If you’re someone who works as a creative/in the creative industry, it’s normal to go through periods of self doubt when you feel like your work isn’t quite up to scratch or not yet to the level you’d like it to be. Those feelings are natural and quite frankly something we need to all feel at times in order to grow and push ourselves creatively. The problem comes however when we get too entwined in these thoughts and being to look to those around us for examples of how our work should be. Yes it can be good to seek inspiration from our peers but when we start to use other people’s work as a tool to decipher the level of our own, this is when it becomes problematic for our own thought process and in turn our work as a creative. Whichever field you’re in, I’m sure you’ve likely gone through moments of comparing your work to others at times, I know I have, and so in this post I’m going to take you through a list of things that helped stopped me from doing just that…
Understand That We Each Have a Different Purpose
Once you understand that your purpose is different to someone else’s then you’ll inevitably realise that comparison is in the end, pointless.
Two people can do something similar but their purpose can be entirely different and at the same time, two people can do two things completely different but their purpose can be similar.
I’ll give you an example here: Two musicians can create the same genre of music and even have a similar style and overall aesthetic, however I might listen to one for their out of this world vocals (and as a backing track to my shower singing) and then to the other when I want deep thinking and a real connection with their awe-inspiring lyrics. Both can be great in their own right but for each person interpreting their work (and maybe even for themselves), they have a different purpose.
Think about what the purpose of your work is. Is it to educate, to entertain, to inspire, to help people…It could be a combination of things but whatever it is, focus on it and don’t worry about what anyone else is doing.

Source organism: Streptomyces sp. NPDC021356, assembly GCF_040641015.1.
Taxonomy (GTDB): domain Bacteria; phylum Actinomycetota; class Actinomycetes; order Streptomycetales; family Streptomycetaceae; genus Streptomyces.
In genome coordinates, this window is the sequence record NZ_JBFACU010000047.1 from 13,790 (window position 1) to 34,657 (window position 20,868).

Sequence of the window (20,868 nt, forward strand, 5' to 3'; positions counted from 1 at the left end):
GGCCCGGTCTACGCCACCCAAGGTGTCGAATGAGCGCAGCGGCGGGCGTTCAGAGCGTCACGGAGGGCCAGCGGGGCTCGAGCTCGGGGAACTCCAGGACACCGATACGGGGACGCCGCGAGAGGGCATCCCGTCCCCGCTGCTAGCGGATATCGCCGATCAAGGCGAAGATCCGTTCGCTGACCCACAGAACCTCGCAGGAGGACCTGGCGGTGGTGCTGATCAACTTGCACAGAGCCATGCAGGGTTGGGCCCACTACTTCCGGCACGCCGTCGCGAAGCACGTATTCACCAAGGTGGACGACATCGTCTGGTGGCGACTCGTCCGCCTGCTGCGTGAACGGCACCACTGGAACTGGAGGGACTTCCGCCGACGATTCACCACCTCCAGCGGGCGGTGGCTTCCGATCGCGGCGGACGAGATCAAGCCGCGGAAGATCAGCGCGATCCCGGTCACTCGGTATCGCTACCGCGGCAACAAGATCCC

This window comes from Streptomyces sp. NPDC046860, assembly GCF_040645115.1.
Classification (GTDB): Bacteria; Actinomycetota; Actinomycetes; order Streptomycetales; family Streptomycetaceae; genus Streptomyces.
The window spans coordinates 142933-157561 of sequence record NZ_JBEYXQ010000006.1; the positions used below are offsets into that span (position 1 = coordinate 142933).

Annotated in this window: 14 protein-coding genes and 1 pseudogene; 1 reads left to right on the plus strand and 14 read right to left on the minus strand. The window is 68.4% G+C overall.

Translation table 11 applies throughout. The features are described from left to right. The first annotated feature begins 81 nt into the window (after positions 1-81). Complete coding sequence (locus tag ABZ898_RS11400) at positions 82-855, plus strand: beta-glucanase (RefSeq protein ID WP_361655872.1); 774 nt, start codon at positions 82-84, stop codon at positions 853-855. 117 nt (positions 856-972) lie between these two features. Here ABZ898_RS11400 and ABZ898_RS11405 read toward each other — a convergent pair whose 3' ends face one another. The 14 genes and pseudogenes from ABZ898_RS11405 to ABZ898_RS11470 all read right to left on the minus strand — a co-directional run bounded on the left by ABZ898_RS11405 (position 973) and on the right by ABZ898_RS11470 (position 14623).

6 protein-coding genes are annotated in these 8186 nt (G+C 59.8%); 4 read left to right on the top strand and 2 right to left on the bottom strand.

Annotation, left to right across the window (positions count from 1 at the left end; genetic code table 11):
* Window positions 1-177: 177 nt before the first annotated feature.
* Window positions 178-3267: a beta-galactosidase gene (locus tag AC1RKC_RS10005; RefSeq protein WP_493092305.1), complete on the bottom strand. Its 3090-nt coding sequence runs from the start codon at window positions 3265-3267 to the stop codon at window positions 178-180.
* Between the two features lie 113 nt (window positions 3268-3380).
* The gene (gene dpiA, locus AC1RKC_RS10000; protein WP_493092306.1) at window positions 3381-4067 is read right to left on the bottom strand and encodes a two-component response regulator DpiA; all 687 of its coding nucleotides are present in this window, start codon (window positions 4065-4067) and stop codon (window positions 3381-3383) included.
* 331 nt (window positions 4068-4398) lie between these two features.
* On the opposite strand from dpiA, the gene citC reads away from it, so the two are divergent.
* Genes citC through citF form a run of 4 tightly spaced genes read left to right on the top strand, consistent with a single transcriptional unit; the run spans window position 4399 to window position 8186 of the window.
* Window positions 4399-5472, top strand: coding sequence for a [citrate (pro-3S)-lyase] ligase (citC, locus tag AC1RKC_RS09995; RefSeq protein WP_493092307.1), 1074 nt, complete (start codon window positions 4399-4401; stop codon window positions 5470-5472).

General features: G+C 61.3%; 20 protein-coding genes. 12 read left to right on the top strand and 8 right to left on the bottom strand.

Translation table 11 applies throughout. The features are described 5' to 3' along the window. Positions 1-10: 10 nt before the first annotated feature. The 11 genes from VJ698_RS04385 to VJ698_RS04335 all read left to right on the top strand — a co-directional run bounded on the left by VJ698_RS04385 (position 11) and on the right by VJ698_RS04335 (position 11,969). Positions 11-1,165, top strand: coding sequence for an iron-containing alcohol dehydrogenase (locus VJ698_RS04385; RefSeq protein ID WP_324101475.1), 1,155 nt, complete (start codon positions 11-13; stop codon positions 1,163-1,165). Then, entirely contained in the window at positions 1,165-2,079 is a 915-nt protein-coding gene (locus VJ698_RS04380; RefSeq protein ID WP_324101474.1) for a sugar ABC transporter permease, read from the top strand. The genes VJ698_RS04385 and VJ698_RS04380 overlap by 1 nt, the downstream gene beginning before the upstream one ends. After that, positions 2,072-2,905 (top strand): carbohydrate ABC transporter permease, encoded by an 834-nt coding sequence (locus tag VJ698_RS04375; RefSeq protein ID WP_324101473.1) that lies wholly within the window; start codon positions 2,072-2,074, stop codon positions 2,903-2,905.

Realise There is Room For Everyone
Do you think the second ever author on the planet stopped themselves from writing a book just because one had already been written prior to theirs? (okay that example was a bit silly but it still makes a point) In clearer context, imagine if J. K. Rowling had never sat down to pen Harry Potter because she thought there were enough fantasy novels out there and that she wouldn’t be as good as other authors. The point is, there is always room for someone else to interpret an idea in a new way, however big or small.
Know That It’s Okay To Be In Your Own Lane
Sometimes looking for comparisons between your own work and other people’s whom you maybe admire, can actually be a way of seeking a form comfort. If you know Joe Bloggs has been just been booked to photograph a big campaign and you feel that your work is quite similar, you’re onto a winner right?…wrong. Okay, not to shoot you down before you’ve started here but sometimes what works for someone else may not necessarily work for you and it’s always important to remember circumstance and timing (which, hardwork aside, can often play a huge part to a persons success).
If you feel like you’re the black sheep in your line of work, that can actually work in your favour. If you’re different you’re more likely to stand out right? And sometimes it can be the things that set you apart that make what you do truly special.
As creatives we have to be just that – creative. If we constantly compare our work to other’s it can easily begin to manifest in our own work. It can feel scary to be different and make you feel vulnerable when you’re the odd one out trying something new but the word creative itself means ‘the use of the imagination or original ideas to create something’. So go, do it, be you and create.
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